asked the Minister for Home Affairs whether it is the intention of the Government to alter the existing system in the prisons' service as it applies to the officers generally, whether it is the intention to allow the existing ranks and classes to lapse according as the existing officers pass out of the service, and, if so, whether he will confer with the prisons' officers' representative body before any steps are taken to abolish those ranks and classes; further, whether he is aware that at the present moment the many duties common to the prisons are being carried on under serious disadvantages consequent on the failure to fill vacancies in promoted posts due to officers retiring under Article X of the Treaty, whether he will now take steps in the interests of efficiency as well as economy to have the numerous vacant promoted posts filled and so prevent a further swelling of the pensions list by further large numbers of retirements from the service.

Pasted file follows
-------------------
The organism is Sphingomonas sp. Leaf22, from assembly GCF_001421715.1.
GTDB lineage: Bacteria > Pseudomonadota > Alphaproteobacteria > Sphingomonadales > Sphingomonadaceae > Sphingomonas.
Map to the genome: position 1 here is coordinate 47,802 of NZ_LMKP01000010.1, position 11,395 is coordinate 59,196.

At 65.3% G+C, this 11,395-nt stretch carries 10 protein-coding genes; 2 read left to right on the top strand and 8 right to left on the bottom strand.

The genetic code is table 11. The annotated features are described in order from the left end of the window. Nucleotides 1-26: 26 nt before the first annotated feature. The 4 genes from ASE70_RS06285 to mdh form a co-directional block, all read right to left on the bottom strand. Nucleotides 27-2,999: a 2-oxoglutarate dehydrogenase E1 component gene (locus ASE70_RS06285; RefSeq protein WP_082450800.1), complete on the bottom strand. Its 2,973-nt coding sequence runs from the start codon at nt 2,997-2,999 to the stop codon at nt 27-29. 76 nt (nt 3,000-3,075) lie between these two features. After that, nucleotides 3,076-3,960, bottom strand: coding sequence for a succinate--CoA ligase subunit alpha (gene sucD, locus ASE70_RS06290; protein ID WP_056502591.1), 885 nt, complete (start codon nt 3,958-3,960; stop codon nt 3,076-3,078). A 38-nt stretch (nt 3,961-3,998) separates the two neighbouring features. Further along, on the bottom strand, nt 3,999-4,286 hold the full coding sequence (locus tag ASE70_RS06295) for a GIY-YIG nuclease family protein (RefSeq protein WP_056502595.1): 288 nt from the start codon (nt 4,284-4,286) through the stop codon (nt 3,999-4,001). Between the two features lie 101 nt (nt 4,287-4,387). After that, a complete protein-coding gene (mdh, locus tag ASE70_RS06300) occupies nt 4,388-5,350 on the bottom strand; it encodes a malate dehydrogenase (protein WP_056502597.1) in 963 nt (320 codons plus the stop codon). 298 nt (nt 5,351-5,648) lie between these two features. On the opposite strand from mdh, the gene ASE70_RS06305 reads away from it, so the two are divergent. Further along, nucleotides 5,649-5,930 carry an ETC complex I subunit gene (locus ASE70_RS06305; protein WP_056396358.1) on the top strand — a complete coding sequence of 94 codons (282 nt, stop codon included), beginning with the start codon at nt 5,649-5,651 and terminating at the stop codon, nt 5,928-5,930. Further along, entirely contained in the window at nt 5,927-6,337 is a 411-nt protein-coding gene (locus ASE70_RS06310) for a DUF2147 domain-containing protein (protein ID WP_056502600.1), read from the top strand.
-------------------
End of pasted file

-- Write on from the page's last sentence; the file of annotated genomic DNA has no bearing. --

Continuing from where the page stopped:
It has not been decided to alter generally the existing organisations of officers in the Prisons Service. The decision as to the filling of any vacancy which arises in any rank is determined solely by the necessities of the service. While every consideration will be given to the reasonable representations of the Prisons' Officers' Representative Body, I cannot see that any good purpose would be served by a conference such as that suggested. I am satisfied that the existing arrangements do not involve any disadvantage in the carrying out of prison duties, and I cannot accept the suggestion that the interests of efficiency or economy would be served by the making of appointments to posts which experience may have shown to be unnecessary.